Inspiration stands above all at ESPYs
The ESPY Award show, for the most part, is a waste, but there were some inspiring stories this year.
ESPN has lost money from the ESPYs for years, notes Deadspin, and The show is really just an excuse for athletes to trot around in fancy clothes and wear sunglasses indoors because that’s what the kids are doing these days. But all the money ESPN wastes on this parade may be worth it for two awards that are handed out; awards that remind us that our lives aren’t so bad, and that inspire us to never give up.
The two awards I’m referring to are the Arthur Ashe Courage Award and the Jimmy V Perseverance Award.
The Arthur Ashe Award, named after the African-American tennis player who died from HIV related illnesses, is given to recipients who ”reflect the spirit of Arthur Ashe, possessing strength in the face of adversity, courage in the face of peril and the willingness to stand up for their beliefs no matter what the cost.” The recipient of this years Arthur Ashe award went to Robin Roberts, the former SportsCenter anchor and anchor for ABC News’ Good Morning America.
According to USA Today, Roberts was diagnosed with breast cancer in 2007. After treatment Roberts returned to Good Morning America. However in 2012, Roberts was diagnosed myelodysplastic syndrome (MDS), a disease that came as a side effect from her cancer treatment. Roberts would need a bone marrow transplant in order to survive, which she received just a few days after her mother’s passing. Roberts returned to Good Morning America six months later.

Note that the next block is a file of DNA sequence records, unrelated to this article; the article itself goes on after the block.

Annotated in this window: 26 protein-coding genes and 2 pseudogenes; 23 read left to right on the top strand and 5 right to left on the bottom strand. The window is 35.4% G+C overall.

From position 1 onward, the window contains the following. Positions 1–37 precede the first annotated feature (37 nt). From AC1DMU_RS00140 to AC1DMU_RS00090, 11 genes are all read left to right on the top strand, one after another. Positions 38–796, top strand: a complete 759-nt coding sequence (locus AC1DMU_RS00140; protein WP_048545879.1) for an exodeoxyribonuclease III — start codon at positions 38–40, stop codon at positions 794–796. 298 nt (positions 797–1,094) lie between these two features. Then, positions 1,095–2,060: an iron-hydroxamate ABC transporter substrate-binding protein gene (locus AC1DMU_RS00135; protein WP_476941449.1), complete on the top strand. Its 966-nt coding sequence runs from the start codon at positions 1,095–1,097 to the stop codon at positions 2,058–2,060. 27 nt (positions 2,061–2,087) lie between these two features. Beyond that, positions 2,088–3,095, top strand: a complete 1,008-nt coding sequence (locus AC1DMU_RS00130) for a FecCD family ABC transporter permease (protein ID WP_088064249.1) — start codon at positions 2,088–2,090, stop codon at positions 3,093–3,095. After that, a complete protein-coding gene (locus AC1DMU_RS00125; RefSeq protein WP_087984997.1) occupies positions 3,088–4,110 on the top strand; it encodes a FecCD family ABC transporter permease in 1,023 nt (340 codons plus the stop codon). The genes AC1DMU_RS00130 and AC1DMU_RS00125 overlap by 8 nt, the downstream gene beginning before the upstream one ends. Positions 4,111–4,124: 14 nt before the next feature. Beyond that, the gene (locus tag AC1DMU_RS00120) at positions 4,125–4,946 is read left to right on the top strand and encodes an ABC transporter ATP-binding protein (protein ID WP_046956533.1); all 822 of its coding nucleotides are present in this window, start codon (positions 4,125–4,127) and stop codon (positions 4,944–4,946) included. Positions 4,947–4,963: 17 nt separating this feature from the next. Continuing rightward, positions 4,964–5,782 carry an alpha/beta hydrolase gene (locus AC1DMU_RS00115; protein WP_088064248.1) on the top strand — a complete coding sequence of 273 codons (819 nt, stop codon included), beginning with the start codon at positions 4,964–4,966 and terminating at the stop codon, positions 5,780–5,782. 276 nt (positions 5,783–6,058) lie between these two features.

Roberts gave a tear-jerking speech after receiving her ESPY, a speech that reminded you how worthy Roberts is of the recognition.
Later in the night came the Jimmy V Perseverance Award named of course after Jimmy Valvano – the former NC State coach – who gave his infamous “Never Give Up” speech at the 1993 ESPYs.
The Jimmy V Award went to Dick and Rick Hoyt, known as Team Hoyt, the father-son marathon team. Dick pushes his son Rick – who has cerebral palsy and confined to a wheelchair – in the marathons.
“Thirty-seven years ago, no one would even talk to us, but because my Dad said yes when I asked him to push me in the first race, and my family, especially my brothers Rob and Russ, have always stood by us and helped us persevere, even with so many people telling us we did not belong, we are here,” said Rick Hoyt, who spoke via an electronic device. “It only proves the wisdom of Jimmy V’s words: ‘Don’t give up, don’t ever give up.’”
“As you might imagine, we are even more thrilled because the life motto of Team Hoyt – which has inspired thousands of people around the world to better themselves through athletics and to not tolerate people with disabilities being denied the opportunity to participate in life – is yes you can,” Rick Hoyt said.
The ESPYs are are mostly pointless – these athletes successes are already defined during their respective seasons. But Robin Roberts and Team Hoyt rise above all of the pointlessness and give a much greater meaning to sports than awards: inspiration.